“Now is the accepted time, not tomorrow, not some more convenient season. It is today that our best work can be done and not some future day or future year. It is today that we fit ourselves for the greater usefulness of tomorrow. Today is the seed time, now are the hours of work, and tomorrow comes the harvest and the playtime.” _ W.E.B. DuBois
Civil Rights activist, protest leader and contributor to the creation of the N.A.A.C.P., William Edward Burghardt DuBois left a legacy that helped change the face of racial issues in America. His friends and colleagues saw him as a devoted, spirited, and erudite defender of freedom and individual rights. DuBois graduated from Fisk University in Nashville, Tennessee and later received a Ph.D. from Harvard in 1895.
As opposed to his contemporary, Booker T. Washington who preached hard work as the avenue to a better life, DuBois preached that change would only come with protest, and with actively getting involved in making sure that voices were heard and systems were changed. Change comes hard and he knew enough to recognize that it usually needs an advocate, someone to champion the cause for a better life. He was willing and prepared to be that guy, a servant of his fellow man, bent on exploring the truth of their lives and finding ways to make things different.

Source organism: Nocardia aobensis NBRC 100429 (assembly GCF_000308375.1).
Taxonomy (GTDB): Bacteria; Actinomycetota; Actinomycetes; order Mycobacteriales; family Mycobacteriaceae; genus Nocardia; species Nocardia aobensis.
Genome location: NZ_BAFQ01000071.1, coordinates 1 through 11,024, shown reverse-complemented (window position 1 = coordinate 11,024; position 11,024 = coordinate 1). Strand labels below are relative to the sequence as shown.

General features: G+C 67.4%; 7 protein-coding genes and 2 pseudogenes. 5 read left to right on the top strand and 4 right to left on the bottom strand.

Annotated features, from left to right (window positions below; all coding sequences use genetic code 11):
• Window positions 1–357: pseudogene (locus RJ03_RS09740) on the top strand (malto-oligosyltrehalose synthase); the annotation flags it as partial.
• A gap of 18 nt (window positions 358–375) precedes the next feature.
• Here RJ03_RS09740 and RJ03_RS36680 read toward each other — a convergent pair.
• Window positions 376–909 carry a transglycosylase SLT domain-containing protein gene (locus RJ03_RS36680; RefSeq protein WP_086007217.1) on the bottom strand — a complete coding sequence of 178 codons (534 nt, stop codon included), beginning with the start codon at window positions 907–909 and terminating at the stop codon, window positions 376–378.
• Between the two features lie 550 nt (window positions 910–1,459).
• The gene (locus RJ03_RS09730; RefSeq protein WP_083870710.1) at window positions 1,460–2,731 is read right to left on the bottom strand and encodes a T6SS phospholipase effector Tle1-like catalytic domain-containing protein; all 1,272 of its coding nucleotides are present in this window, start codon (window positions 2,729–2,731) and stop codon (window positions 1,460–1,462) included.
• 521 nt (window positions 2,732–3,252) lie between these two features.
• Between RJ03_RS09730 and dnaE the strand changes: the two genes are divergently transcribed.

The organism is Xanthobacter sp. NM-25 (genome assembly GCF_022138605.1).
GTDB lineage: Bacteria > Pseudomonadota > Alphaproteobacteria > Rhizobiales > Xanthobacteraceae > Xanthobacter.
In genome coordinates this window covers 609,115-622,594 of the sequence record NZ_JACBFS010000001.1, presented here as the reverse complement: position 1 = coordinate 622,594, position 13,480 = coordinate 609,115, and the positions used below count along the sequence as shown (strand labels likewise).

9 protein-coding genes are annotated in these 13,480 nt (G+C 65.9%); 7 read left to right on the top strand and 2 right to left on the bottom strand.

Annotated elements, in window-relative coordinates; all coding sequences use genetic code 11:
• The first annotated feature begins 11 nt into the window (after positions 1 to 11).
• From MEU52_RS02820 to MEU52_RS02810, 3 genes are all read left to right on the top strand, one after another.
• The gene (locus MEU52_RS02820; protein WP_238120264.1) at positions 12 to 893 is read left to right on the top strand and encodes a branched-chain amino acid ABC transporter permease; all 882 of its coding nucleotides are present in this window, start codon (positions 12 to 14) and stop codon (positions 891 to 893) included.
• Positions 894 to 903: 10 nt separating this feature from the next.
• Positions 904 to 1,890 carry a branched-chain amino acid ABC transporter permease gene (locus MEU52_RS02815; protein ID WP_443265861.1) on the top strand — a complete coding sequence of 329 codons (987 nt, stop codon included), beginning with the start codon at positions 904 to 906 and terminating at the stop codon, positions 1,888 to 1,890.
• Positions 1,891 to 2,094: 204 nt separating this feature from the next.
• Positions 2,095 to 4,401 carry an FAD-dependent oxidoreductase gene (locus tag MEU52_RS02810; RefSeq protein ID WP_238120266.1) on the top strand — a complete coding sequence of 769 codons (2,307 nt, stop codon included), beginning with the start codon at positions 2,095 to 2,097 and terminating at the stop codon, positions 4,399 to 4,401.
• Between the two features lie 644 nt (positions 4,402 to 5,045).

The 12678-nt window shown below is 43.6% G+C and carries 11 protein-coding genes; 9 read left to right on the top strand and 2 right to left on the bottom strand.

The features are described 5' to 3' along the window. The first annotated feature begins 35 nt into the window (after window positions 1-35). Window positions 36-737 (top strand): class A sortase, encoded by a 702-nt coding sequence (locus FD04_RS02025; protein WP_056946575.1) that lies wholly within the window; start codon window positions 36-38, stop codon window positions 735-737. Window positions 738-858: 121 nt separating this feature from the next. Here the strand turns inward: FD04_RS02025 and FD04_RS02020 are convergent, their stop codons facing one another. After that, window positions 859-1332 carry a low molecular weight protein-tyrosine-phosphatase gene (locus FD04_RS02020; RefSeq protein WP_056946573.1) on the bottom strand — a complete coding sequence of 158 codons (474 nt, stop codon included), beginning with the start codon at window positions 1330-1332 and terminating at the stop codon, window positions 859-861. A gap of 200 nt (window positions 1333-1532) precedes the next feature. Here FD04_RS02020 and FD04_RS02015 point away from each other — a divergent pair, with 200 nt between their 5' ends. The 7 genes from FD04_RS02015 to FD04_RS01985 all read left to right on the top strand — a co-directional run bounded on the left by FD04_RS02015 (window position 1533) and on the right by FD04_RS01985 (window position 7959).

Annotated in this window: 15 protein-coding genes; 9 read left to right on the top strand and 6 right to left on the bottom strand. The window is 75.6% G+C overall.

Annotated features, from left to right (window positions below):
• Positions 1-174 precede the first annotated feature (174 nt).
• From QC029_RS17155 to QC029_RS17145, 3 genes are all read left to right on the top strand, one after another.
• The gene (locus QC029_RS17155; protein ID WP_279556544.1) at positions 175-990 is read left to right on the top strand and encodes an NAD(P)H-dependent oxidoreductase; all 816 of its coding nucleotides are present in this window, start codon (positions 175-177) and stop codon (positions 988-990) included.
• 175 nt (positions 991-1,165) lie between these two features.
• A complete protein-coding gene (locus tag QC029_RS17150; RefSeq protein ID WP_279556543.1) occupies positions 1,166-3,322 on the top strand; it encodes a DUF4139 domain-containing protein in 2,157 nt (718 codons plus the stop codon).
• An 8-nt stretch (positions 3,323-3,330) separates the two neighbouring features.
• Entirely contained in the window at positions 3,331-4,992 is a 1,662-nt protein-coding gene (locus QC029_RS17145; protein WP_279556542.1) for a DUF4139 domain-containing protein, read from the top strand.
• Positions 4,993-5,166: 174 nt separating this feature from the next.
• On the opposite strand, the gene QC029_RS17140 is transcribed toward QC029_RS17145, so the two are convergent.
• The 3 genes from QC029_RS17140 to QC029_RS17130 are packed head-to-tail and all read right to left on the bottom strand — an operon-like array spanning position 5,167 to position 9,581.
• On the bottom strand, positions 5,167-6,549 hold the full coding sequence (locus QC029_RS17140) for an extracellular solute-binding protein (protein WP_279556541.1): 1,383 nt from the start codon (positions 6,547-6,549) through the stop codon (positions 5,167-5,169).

DuBois became a writer, editor and passionate speaker. He had a brilliant mind and a gift for delivering his message. He made a difference and his efforts stand out as a source of pride for all of us today.
In his own words, he said, “I have loved my work, I have loved people and my play, but always I have been uplifted by the thought that what I have done well will live long and justify my life, that what I have done ill or never finished can now be handed on to others for endless days to be finished, perhaps better than I could have done.”
Happy Birthday, Dr. DuBois! Thank you for your part in creating a better America!